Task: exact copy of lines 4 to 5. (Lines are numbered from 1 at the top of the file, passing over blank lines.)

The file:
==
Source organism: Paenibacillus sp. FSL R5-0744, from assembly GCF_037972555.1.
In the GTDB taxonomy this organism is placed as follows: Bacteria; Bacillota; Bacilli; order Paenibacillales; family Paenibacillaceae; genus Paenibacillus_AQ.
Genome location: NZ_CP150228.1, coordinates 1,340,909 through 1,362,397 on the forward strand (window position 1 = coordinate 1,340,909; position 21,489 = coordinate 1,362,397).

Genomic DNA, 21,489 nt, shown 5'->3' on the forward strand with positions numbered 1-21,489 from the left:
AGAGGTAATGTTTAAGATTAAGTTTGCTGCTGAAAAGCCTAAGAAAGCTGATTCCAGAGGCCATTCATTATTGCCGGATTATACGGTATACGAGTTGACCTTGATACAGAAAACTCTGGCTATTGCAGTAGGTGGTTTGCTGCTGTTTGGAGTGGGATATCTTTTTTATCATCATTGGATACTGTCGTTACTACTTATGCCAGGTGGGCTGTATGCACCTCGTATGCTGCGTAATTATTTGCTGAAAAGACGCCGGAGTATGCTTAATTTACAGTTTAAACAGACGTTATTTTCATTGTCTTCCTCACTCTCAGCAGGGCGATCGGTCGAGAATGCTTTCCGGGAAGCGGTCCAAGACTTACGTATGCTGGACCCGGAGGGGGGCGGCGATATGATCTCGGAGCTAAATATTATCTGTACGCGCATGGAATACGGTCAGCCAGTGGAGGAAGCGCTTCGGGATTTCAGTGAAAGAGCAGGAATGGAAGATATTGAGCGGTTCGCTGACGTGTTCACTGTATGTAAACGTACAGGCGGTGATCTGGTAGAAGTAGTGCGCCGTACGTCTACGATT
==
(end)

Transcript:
Genomic DNA, 21,489 nt, shown 5'->3' on the forward strand with positions numbered 1-21,489 from the left:
AGAGGTAATGTTTAAGATTAAGTTTGCTGCTGAAAAGCCTAAGAAAGCTGATTCCAGAGGCCATTCATTATTGCCGGATTATACGGTATACGAGTTGACCTTGATACAGAAAACTCTGGCTATTGCAGTAGGTGGTTTGCTGCTGTTTGGAGTGGGATATCTTTTTTATCATCATTGGATACTGTCGTTACTACTTATGCCAGGTGGGCTGTATGCACCTCGTATGCTGCGTAATTATTTGCTGAAAAGACGCCGGAGTATGCTTAATTTACAGTTTAAACAGACGTTATTTTCATTGTCTTCCTCACTCTCAGCAGGGCGATCGGTCGAGAATGCTTTCCGGGAAGCGGTCCAAGACTTACGTATGCTGGACCCGGAGGGGGGCGGCGATATGATCTCGGAGCTAAATATTATCTGTACGCGCATGGAATACGGTCAGCCAGTGGAGGAAGCGCTTCGGGATTTCAGTGAAAGAGCAGGAATGGAAGATATTGAGCGGTTCGCTGACGTGTTCACTGTATGTAAACGTACAGGCGGTGATCTGGTAGAAGTAGTGCGCCGTACGTCTACGATT